Sep 11, 2013

Nuclear Dangers on the Doorstep?

3 min
By John McMalcolm Nuclear energy offers many benefits over other forms of energy, ranging from cost-effectiveness to low environmental imp...

By John McMalcolm

Nuclear energy offers many benefits over other forms of energy, ranging from cost-effectiveness to low environmental impact.

However, the production of nuclear energy involves certain risks, and it can have disastrous consequences in the event of a meltdown or other accidents.

Here is a look at five of the most dangerous nuclear power plants in the world.

Kozloduy Nuclear Power Plant, Bulgaria

The Kozloduy nuclear power plant in Bulgaria consists of six Soviet-designed reactors, and the first four units do not have any containment structure. If a meltdown occurs, the radiation will spread across the country and the Balkans, and possibly to as far as Italy.

Another problem is that the reactors are not equipped with reliable emergency core cooling systems.

Despite upgrades funded by western countries, the cooling systems, as well as the fire protection systems and controls, fail to meet international safety standards.

Kola Nuclear Power Plant, Russia

The Kola nuclear plant is situated in Murmansk Oblast in the northwestern part of Russia, and it comprises four reactor units.

Three of its reactors have exceeded their 30-year design service lifespan, and they are considered dangerous and illegal. Additionally, the reactors have design and structural defects that are irreparable, and they can potentially contaminate a very large area.

The state and foreign organizations are constantly donating funds to improve the safety of the Kola nuclear plant, but their efforts are largely in vain.

Metsamor Nuclear Power Station, Armenia

Armenia's Metsamor nuclear power station is home to one of the few remaining first-generation water-moderated Soviet-designed reactors that were constructed without containment structures.

Its reactor is close to retirement age, and it is dangerous because of its design and location in a highly earthquake-prone region.

Fukushima Daiichi Nuclear Power Plant, Japan

Even before it was damaged by an earthquake and tsunami, the Fukushima Daiichi nuclear power plant was already regarded as one of the riskiest in the world.

The facility is situated on the Pacific Ring of Fire, and it was not properly maintained to meet safety standards. After disaster struck, it contaminated an area of about 4,500 square miles and forced more than 60,000 residents of the Fukushima prefecture to evacuate.

Cernavoda Nuclear Power Plant, Romania

The Cernavoda nuclear power plant has two reactors, which account for about 20 percent of Romania's power needs.

These reactors have been plagued with problems since they started operating, and they were temporarily shut down on a number of occasions. Also, the plant lies in an area that is relatively vulnerable to earthquakes.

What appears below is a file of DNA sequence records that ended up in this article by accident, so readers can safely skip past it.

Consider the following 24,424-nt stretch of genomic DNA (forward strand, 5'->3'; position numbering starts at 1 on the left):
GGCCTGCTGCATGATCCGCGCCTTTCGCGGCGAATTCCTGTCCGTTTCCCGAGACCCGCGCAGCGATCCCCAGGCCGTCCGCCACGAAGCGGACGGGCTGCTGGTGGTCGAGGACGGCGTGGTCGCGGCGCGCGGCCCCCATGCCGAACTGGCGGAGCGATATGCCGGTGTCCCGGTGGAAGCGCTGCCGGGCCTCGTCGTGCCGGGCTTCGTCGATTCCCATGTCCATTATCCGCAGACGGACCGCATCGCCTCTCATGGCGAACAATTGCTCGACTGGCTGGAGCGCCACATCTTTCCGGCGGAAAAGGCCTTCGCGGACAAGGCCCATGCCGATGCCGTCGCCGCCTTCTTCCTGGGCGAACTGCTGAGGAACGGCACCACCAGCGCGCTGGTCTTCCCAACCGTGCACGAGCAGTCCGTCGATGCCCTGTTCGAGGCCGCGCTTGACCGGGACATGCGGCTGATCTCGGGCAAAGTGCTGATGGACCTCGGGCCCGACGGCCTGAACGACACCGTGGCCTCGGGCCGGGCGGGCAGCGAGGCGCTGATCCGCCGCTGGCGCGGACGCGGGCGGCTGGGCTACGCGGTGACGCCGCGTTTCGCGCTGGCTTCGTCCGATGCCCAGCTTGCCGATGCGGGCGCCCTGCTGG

The Potential Risks of Nuclear Power Plants

The main hazard that is associated with nuclear power plants is radiation.

Exposure to nuclear radiation can increase the risk of cancer and genetic diseases, undermine body function and even result in death. Nuclear plants also produce radioactive waste, which can have long-term negative effects on the environment.

Nuclear disasters can potentially cause great damage to human beings, animals, plants and the environment.

As such, governments, utility companies and other organizations should take adequate measures to minimize the risk of nuclear accidents.

Nuclearpowerplantcoolingtowersb.jpgAbout the Author: John McMalcolm is a freelance writer who provides helpful tips on a wide range of subjects, from adopting a green lifestyle to finding the right window contractor.


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Apr 23, 2021

Drax advances biomass strategy with Pinnacle acquisition

Dominic Ellis
2 min
Drax is advancing biomass following Pinnacle acquisition it reported in a trading update

Drax' recently completed acquisition of Pinnacle more than doubles its sustainable biomass production capacity and significantly reduces its cost of production, it reported in a trading update.

The Group’s enlarged supply chain will have access to 4.9 million tonnes of operational capacity from 2022. Of this total, 2.9 million tonnes are available for Drax’s self-supply requirements in 2022, which will rise to 3.4 million tonnes in 2027.

The £424 million acquisition of the Canadian biomass pellet producer supports Drax' ambition to be carbon negative by 2030, using bioenergy with carbon capture and storage (BECCS) and will make a "significant contribution" in the UK cutting emissions by 78% by 2035 (click here).

Drax CEO Will Gardiner said its Q1 performance had been "robust", supported by the sale of Drax Generation Enterprise, which holds four CCGT power stations, to VPI Generation.

This summer Drax will undertake maintenance on its CfD(2) biomass unit, including a high-pressure turbine upgrade to reduce maintenance costs and improve thermal efficiency, contributing to lower generation costs for Drax Power Station.

In March, Drax secured Capacity Market agreements for its hydro and pumped storage assets worth around £10 million for delivery October 2024-September 2025.

The limitations on BECCS are not technology but supply, with every gigatonne of CO2 stored per year requiring approximately 30-40 million hectares of BECCS feedstock, according to the Global CCS Institute. Nonetheless, BECCS should be seen as an essential complement to the required, wide-scale deployment of CCS to meet climate change targets, it concludes.

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